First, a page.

6 Easy Car Repairs You Don’t Need A Mechanic For

car-repair-362150_1280.jpgLet’s face it, car repairs can be daunting and expensive. And unless you love getting your hands dirty or are a professional mechanic, paying someone to fix your car will always be bae. But we’re here to tell you that there are some pretty basic repairs you can do yourself to save money and are not as complicated as you thought. Sound interesting? Keep reading.

Spark plugs

Have you noticed that your car has been having difficulty starting? It may be time to change your spark plugs. Not to worry though, there’s a quick, easy and best of all inexpensive  way to do it yourself. The first thing you’ll need is a socket wrench and of course, a spark plug socket. A few things worth noting before you begin. It is advisable to only change one spark plug at a time. Also, do not make the spark plug too tight you install. To start begin, you should only remove the wire to the first spark plug, once this is done, you may now use the wrench and spark-plug socket to remove the plug. To install the first spark plug, begin by screwing it on by hand then. You can now use the wrench to tighten it to fit in perfectly. Once this is done you may re-attach the wire for the first spark plug and repeat this process for the other spark plugs.

Drive belt replacement

If you’ve ever heard the scary screech come from your car when you start it then this means you are in need of a new drive belt. Once your drive belt is worn out and loose it’s best to make a change. Lucky for you, this is also easy to replace. Drove belts usually last for about three or four years, so once you change it, you should be good to go for another 4 years.

Air filter change

Not only is your ai filter one of the most important parts of your car, it is also probably the easiest to change. The next time you are in need of an air filter change, skip the costly mechanic and do it yourself. You’ll be happy you did. You can easily buy an air filter from a retail store and save the jacked up labour costs from the workshops. Just simply open up the bonnet and unscrew the air filter housing. Once done, replace the old air filter with the new air filter and screw back on securely. You’ll have clean air in no time and for little or no money!

Tune up

A well done tune up will usually run you a hefty bill at any reputable car workshop. Although today, tune ups (servicing) are based on mileage or the manufacturer’s recommendations, there are still mechanics that will try and bamboozle you into getting a redundant tune up. A standard service job will usually include an oil change, filter change, air-filter change fuel filter change and change of spark plugs. These are all things that can be easily done by yourself.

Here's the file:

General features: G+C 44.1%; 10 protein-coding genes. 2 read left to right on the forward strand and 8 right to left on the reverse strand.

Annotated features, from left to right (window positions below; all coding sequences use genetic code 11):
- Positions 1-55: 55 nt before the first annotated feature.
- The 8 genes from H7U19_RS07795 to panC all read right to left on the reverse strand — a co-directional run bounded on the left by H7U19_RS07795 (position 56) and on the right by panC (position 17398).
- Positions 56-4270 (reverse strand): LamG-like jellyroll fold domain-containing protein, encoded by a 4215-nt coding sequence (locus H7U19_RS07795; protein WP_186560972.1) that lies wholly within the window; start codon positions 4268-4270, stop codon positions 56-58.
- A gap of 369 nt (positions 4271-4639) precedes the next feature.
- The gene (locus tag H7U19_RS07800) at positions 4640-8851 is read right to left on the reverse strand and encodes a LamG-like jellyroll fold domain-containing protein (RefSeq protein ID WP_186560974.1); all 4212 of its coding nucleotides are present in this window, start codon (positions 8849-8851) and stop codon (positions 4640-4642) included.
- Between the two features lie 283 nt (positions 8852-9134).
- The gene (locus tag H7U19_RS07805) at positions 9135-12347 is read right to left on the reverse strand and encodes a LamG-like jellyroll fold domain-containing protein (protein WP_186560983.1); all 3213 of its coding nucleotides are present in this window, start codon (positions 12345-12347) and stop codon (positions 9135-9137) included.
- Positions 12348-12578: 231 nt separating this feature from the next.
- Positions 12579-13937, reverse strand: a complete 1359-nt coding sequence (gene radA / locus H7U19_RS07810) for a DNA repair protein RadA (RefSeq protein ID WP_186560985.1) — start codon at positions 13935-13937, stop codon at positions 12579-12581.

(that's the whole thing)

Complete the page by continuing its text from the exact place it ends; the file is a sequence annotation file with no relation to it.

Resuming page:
Front brake pad replacement

You can’t underestimate the importance of brakes, yet too many people neglect changing their brake pads until it’s too late. Don’t be penny wise and pound foolish when it comes to your safety. Changing your brake pads is not as difficult as it sounds. The average lifespan of front brake pads is 30,000 to 50,000 miles, which can also vary due to different driving conditions. New brake pads should measure about 10 millimetres thick and it is advisable to never let them go below 3 millimetres in thickness. To replace the brake pads, you’ll need a wheel lug wrench, pliers and a set of jack and jack stands. Simply jack the car up, remove the tire which will expose the pads. Snap to unbolt and replace. Done!

Battery replacement

Just about every car driver has had the heart wrenching feeling of putting your keys in the ignition, cracking the car and nothing happens. A dead car battery can turn your mood from 100-0 but it doesn’t have to also leave your bank account on E. A battery change is probably one of the easiest DIY car repairs from this list. Most batteries even come with a replacement date stamped on them so you know when it needs to be changed. The lifespan of an average battery runs from anywhere between four to six years. All you really need is a basic set of wrenches for the replacement. To be on the safe side, remove and replace all the cables in the correct order. For best practices, remove the black (negative) cable first. Once the new battery has been installed, the black cable should be replaced last. This is done to make sure you don’t short-circuit the red (positive) terminal.

We sure hope you’re glad you’ve saved yourself some cool cash with these easy DIY car repairs. Now grab yourself a beer! You deserve it.

 

 

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